This is a powerful book about the tireless efforts to bring down a depraved serial rapist. The fact that it was told by the detective responsible for bringing this man to justice makes this even more compelling. While certain aspects of the book, in particular the section describing the individual crimes, could be disturbing for some readers, I highly recommend this book and hope to see more from this author.
Christopher Rudy has been a law enforcement officer for more than 30 years. He has worked for police departments in Perry and Jackson Township’s in Stark County, Ohio, plus the Summit County Ohio Sheriff’s Office and the United States Air Force. More than half of his career has been in criminal investigations. He holds a Bachelor of Arts in Organizational Management and an Associate of Science in Criminal Justice. Christopher has received countless hours of training in every aspect of criminal investigation to include the F.B.I. National Academy (196th Session) in Quantico, Virginia. He also served on numerous task forces investigating homicide, corruption, money laundering, burglary, gambling and robbery.
Christopher received the Jackson Township Police department’s highest award, “Police Officer of the Year”, for the William Griffith case, while also being recognized award as “Bluecoat of the Year” in 1988 by the community at large. In addition he has instructed on all aspects of crime prevention, personal safety for women and children, rape prevention and the implementation of community oriented policing programs. Christopher has appeared on television panel discussions locally and conducted numerous radio interviews. Christopher is very enthusiastic about promoting this book with the public.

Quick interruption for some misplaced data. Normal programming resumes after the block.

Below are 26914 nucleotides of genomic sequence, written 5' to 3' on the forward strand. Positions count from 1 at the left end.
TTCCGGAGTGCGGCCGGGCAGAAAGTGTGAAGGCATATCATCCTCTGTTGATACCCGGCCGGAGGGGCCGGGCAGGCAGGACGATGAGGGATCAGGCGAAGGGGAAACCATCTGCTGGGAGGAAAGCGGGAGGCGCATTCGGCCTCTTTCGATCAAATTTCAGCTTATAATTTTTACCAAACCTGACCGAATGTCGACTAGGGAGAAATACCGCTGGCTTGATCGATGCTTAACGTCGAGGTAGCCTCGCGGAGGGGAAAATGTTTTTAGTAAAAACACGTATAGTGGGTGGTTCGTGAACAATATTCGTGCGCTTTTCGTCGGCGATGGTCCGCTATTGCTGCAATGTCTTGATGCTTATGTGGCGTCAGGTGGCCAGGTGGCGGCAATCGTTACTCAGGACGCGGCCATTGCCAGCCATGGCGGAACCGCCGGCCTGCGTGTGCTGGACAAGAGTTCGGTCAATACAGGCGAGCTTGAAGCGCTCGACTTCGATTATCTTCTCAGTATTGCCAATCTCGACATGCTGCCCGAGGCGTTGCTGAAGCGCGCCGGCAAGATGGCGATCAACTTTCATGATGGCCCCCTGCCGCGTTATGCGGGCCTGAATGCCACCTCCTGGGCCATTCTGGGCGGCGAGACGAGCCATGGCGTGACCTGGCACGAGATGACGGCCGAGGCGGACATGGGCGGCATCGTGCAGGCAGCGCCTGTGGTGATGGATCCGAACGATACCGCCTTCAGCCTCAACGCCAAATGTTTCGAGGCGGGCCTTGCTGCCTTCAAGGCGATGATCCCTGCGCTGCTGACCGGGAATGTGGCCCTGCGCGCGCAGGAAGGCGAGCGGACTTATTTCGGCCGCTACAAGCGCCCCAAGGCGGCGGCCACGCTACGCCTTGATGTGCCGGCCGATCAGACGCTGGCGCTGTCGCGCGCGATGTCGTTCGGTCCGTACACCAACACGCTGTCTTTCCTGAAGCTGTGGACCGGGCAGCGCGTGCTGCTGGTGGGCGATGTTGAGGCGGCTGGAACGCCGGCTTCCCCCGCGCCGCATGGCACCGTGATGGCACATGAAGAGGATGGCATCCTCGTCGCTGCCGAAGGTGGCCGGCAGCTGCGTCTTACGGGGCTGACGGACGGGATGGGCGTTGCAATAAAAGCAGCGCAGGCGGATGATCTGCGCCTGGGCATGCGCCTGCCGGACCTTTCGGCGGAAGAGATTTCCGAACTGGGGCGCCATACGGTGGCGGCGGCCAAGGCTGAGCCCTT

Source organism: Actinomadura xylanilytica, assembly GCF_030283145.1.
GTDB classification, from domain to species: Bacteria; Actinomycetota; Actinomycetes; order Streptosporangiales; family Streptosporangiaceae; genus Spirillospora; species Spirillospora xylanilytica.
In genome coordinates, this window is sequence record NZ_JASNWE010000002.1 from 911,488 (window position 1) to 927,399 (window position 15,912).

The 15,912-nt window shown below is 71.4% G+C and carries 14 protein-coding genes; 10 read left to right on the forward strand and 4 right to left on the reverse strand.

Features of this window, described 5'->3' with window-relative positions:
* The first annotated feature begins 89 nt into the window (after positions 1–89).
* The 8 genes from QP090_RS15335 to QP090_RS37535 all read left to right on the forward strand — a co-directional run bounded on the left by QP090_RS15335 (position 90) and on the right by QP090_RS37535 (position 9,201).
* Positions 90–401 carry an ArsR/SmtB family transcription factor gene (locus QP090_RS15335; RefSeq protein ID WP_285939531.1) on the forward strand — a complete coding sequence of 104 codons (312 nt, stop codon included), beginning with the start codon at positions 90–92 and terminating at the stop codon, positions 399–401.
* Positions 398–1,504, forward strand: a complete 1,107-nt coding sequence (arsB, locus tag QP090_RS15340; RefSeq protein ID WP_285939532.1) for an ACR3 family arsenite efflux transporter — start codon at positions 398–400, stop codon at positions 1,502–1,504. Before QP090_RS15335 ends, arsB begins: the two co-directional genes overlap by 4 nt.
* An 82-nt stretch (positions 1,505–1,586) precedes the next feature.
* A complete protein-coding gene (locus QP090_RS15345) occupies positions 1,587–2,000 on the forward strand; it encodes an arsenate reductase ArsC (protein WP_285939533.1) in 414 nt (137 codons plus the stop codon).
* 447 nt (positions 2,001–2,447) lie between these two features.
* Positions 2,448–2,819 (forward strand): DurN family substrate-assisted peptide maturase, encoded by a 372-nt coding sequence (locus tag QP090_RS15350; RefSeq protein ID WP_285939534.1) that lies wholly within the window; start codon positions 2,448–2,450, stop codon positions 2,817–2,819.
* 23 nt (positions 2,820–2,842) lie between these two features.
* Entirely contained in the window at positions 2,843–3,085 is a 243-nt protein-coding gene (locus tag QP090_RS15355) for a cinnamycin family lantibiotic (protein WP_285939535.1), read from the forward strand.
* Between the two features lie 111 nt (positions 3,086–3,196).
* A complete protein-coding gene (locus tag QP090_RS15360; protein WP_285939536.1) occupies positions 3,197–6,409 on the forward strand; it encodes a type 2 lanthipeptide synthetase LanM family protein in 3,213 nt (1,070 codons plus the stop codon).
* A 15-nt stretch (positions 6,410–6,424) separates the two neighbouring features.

In October of 2009 Christopher and George Davis formed WhoDunIt, LLC to write non-fiction and fiction police stories. They have a web site that can be viewed at www.whodunitllc.com. Christopher is a member of the local American Legion Post in Canton, Ohio and a member of the Ohio Chapter of the F.B.I. National Academy Graduates. He is an avid sports fan with a passion for playing golf and following major league baseball and the national football league.
Christopher’s favorite authors are Sir Arthur Conan Doyle and Joseph Wambaugh. Conan Doyle was a man before his time according to Rudy, he wrote about investigative principles and procedures in the late 1890’s that hold true to this day, the man was ‘prophet’ when it came to criminal investigations.
Connect with Chris: